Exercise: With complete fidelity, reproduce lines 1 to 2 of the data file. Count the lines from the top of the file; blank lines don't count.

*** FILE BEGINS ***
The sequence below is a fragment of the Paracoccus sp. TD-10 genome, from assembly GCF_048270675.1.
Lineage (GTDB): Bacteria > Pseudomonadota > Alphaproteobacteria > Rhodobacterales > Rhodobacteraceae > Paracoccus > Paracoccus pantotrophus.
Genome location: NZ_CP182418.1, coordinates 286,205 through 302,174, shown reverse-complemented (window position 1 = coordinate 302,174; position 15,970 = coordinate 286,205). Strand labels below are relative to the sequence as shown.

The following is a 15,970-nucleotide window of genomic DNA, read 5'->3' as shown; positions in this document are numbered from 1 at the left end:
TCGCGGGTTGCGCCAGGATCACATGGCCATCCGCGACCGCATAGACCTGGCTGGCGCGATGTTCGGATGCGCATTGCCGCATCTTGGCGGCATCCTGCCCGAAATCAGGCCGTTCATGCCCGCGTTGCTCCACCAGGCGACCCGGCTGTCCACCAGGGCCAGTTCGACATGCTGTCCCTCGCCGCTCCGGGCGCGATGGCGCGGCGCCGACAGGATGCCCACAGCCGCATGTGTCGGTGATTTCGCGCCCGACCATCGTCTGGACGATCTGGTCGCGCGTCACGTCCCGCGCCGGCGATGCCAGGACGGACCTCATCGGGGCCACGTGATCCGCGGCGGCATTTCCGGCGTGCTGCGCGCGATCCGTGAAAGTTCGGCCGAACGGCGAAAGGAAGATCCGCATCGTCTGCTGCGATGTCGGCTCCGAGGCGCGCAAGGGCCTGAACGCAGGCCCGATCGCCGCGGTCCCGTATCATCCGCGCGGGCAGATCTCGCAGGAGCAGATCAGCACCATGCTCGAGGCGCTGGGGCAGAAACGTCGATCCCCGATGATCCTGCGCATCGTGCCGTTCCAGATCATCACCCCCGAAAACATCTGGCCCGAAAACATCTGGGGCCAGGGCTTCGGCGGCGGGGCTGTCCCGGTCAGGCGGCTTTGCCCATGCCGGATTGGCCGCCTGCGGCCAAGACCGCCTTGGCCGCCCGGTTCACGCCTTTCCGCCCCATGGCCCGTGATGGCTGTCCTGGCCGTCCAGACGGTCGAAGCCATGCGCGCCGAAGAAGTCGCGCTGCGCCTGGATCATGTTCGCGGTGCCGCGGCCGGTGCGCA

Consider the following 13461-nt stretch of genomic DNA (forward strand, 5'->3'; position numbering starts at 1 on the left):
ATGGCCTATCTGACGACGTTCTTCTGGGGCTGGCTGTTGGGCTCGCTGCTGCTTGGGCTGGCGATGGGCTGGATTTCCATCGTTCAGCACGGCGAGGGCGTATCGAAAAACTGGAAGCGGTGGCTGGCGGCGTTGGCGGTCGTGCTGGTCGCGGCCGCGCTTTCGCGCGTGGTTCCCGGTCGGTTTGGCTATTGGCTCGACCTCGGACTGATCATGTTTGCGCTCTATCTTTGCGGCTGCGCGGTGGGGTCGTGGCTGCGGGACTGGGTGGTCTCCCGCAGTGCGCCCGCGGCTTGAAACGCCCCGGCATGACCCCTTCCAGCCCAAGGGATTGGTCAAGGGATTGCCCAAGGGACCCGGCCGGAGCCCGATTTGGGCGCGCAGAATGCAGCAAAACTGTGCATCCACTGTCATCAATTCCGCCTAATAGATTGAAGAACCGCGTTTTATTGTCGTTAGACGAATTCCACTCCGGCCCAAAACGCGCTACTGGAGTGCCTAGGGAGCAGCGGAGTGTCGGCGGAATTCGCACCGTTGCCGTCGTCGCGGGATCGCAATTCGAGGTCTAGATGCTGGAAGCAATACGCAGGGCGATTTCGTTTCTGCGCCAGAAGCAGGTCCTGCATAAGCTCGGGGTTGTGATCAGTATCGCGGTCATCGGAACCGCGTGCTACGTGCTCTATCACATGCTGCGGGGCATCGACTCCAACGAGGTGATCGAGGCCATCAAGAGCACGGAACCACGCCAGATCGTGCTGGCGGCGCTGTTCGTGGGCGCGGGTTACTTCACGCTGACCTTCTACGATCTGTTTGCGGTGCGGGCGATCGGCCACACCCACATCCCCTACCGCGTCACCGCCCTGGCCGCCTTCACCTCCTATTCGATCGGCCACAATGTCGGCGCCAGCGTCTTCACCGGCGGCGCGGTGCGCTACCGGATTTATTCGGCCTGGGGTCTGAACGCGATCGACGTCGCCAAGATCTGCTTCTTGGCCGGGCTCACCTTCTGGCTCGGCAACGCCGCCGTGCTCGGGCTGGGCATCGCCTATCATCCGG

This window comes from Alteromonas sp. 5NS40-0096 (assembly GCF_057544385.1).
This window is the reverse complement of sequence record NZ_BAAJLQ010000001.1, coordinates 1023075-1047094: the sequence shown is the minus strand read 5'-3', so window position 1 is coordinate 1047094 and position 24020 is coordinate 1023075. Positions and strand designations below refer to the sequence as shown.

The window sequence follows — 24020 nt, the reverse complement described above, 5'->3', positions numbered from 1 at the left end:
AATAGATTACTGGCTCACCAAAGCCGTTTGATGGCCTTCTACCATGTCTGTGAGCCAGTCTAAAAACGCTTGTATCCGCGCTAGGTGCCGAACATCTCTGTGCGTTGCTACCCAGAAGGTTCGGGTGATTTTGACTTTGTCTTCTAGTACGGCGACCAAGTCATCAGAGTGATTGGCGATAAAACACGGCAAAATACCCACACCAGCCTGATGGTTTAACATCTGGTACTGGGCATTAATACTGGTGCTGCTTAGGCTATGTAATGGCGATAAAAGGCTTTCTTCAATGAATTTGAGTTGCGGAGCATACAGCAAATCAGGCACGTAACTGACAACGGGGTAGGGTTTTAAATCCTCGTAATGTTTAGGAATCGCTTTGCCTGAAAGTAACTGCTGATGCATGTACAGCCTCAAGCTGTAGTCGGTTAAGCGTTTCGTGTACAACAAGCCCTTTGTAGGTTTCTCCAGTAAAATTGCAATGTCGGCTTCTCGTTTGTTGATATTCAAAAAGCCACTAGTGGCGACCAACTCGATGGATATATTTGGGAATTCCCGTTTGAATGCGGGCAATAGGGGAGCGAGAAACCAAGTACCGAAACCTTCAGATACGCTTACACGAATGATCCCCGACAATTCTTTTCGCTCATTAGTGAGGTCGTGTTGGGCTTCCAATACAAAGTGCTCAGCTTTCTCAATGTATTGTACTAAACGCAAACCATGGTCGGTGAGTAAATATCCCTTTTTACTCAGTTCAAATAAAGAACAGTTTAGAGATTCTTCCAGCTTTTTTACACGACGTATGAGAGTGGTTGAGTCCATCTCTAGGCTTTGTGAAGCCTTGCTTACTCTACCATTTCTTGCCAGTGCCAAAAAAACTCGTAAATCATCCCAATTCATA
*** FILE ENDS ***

The sequence below is a fragment of the Paracoccus sp. TD-10 genome, from assembly GCF_048270675.1.
Lineage (GTDB): Bacteria > Pseudomonadota > Alphaproteobacteria > Rhodobacterales > Rhodobacteraceae > Paracoccus > Paracoccus pantotrophus.